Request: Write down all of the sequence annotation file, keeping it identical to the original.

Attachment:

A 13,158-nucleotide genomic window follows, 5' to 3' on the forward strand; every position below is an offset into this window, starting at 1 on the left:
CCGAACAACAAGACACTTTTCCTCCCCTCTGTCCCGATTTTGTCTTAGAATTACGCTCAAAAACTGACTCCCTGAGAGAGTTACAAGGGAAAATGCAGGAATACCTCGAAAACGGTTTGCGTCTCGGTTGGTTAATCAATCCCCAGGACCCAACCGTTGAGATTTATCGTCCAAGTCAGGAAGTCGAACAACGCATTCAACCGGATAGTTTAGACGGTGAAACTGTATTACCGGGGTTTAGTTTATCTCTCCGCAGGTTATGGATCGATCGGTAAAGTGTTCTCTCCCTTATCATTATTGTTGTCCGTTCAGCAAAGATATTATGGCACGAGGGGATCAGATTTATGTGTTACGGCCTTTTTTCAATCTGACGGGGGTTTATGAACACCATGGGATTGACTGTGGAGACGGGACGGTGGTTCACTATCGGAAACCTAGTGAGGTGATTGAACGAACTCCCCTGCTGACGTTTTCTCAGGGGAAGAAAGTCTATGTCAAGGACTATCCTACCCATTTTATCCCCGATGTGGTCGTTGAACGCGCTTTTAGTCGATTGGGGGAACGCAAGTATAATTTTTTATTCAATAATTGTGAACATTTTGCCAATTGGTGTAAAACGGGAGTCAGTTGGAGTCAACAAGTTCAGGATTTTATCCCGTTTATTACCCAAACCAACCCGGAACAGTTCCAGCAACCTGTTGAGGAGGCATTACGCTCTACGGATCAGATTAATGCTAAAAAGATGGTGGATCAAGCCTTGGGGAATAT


A 13,158-nucleotide genomic window follows, 5' to 3' on the forward strand; every position below is an offset into this window, starting at 1 on the left:
CCGAACAACAAGACACTTTTCCTCCCCTCTGTCCCGATTTTGTCTTAGAATTACGCTCAAAAACTGACTCCCTGAGAGAGTTACAAGGGAAAATGCAGGAATACCTCGAAAACGGTTTGCGTCTCGGTTGGTTAATCAATCCCCAGGACCCAACCGTTGAGATTTATCGTCCAAGTCAGGAAGTCGAACAACGCATTCAACCGGATAGTTTAGACGGTGAAACTGTATTACCGGGGTTTAGTTTATCTCTCCGCAGGTTATGGATCGATCGGTAAAGTGTTCTCTCCCTTATCATTATTGTTGTCCGTTCAGCAAAGATATTATGGCACGAGGGGATCAGATTTATGTGTTACGGCCTTTTTTCAATCTGACGGGGGTTTATGAACACCATGGGATTGACTGTGGAGACGGGACGGTGGTTCACTATCGGAAACCTAGTGAGGTGATTGAACGAACTCCCCTGCTGACGTTTTCTCAGGGGAAGAAAGTCTATGTCAAGGACTATCCTACCCATTTTATCCCCGATGTGGTCGTTGAACGCGCTTTTAGTCGATTGGGGGAACGCAAGTATAATTTTTTATTCAATAATTGTGAACATTTTGCCAATTGGTGTAAAACGGGAGTCAGTTGGAGTCAACAAGTTCAGGATTTTATCCCGTTTATTACCCAAACCAACCCGGAACAGTTCCAGCAACCTGTTGAGGAGGCATTACGCTCTACGGATCAGATTAATGCTAAAAAGATGGTGGATCAAGCCTTGGGGAATAT